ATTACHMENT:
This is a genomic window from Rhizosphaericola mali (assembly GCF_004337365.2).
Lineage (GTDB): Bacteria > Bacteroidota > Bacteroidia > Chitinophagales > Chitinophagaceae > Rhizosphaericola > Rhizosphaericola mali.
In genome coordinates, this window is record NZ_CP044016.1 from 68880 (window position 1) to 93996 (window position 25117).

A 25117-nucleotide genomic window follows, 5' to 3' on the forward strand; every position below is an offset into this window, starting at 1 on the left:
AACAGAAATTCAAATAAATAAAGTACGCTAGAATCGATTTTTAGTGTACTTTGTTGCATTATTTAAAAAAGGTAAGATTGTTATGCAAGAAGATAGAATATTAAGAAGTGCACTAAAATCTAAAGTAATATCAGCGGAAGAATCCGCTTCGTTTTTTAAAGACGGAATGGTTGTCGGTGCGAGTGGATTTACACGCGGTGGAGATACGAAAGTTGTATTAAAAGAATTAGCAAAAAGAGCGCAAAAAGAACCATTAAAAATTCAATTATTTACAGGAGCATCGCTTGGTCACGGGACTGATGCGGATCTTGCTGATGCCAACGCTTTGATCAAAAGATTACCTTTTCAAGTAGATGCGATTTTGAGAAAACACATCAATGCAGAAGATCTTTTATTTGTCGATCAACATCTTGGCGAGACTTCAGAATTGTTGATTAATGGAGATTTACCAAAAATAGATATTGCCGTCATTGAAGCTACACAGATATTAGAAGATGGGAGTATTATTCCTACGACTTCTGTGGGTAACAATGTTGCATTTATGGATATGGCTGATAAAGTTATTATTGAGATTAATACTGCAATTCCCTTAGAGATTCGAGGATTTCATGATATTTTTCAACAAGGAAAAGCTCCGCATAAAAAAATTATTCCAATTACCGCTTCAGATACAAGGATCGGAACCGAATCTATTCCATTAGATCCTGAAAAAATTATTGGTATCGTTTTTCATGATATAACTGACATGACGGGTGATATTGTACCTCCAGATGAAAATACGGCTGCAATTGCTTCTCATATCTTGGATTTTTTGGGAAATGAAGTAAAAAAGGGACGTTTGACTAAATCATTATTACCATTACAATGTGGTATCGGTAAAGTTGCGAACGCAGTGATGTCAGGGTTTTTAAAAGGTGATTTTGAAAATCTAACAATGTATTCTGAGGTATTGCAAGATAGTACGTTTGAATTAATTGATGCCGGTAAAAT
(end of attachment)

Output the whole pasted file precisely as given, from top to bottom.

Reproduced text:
This is a genomic window from Rhizosphaericola mali (assembly GCF_004337365.2).
Lineage (GTDB): Bacteria > Bacteroidota > Bacteroidia > Chitinophagales > Chitinophagaceae > Rhizosphaericola > Rhizosphaericola mali.
In genome coordinates, this window is record NZ_CP044016.1 from 68880 (window position 1) to 93996 (window position 25117).

A 25117-nucleotide genomic window follows, 5' to 3' on the forward strand; every position below is an offset into this window, starting at 1 on the left:
AACAGAAATTCAAATAAATAAAGTACGCTAGAATCGATTTTTAGTGTACTTTGTTGCATTATTTAAAAAAGGTAAGATTGTTATGCAAGAAGATAGAATATTAAGAAGTGCACTAAAATCTAAAGTAATATCAGCGGAAGAATCCGCTTCGTTTTTTAAAGACGGAATGGTTGTCGGTGCGAGTGGATTTACACGCGGTGGAGATACGAAAGTTGTATTAAAAGAATTAGCAAAAAGAGCGCAAAAAGAACCATTAAAAATTCAATTATTTACAGGAGCATCGCTTGGTCACGGGACTGATGCGGATCTTGCTGATGCCAACGCTTTGATCAAAAGATTACCTTTTCAAGTAGATGCGATTTTGAGAAAACACATCAATGCAGAAGATCTTTTATTTGTCGATCAACATCTTGGCGAGACTTCAGAATTGTTGATTAATGGAGATTTACCAAAAATAGATATTGCCGTCATTGAAGCTACACAGATATTAGAAGATGGGAGTATTATTCCTACGACTTCTGTGGGTAACAATGTTGCATTTATGGATATGGCTGATAAAGTTATTATTGAGATTAATACTGCAATTCCCTTAGAGATTCGAGGATTTCATGATATTTTTCAACAAGGAAAAGCTCCGCATAAAAAAATTATTCCAATTACCGCTTCAGATACAAGGATCGGAACCGAATCTATTCCATTAGATCCTGAAAAAATTATTGGTATCGTTTTTCATGATATAACTGACATGACGGGTGATATTGTACCTCCAGATGAAAATACGGCTGCAATTGCTTCTCATATCTTGGATTTTTTGGGAAATGAAGTAAAAAAGGGACGTTTGACTAAATCATTATTACCATTACAATGTGGTATCGGTAAAGTTGCGAACGCAGTGATGTCAGGGTTTTTAAAAGGTGATTTTGAAAATCTAACAATGTATTCTGAGGTATTGCAAGATAGTACGTTTGAATTAATTGATGCCGGTAAAAT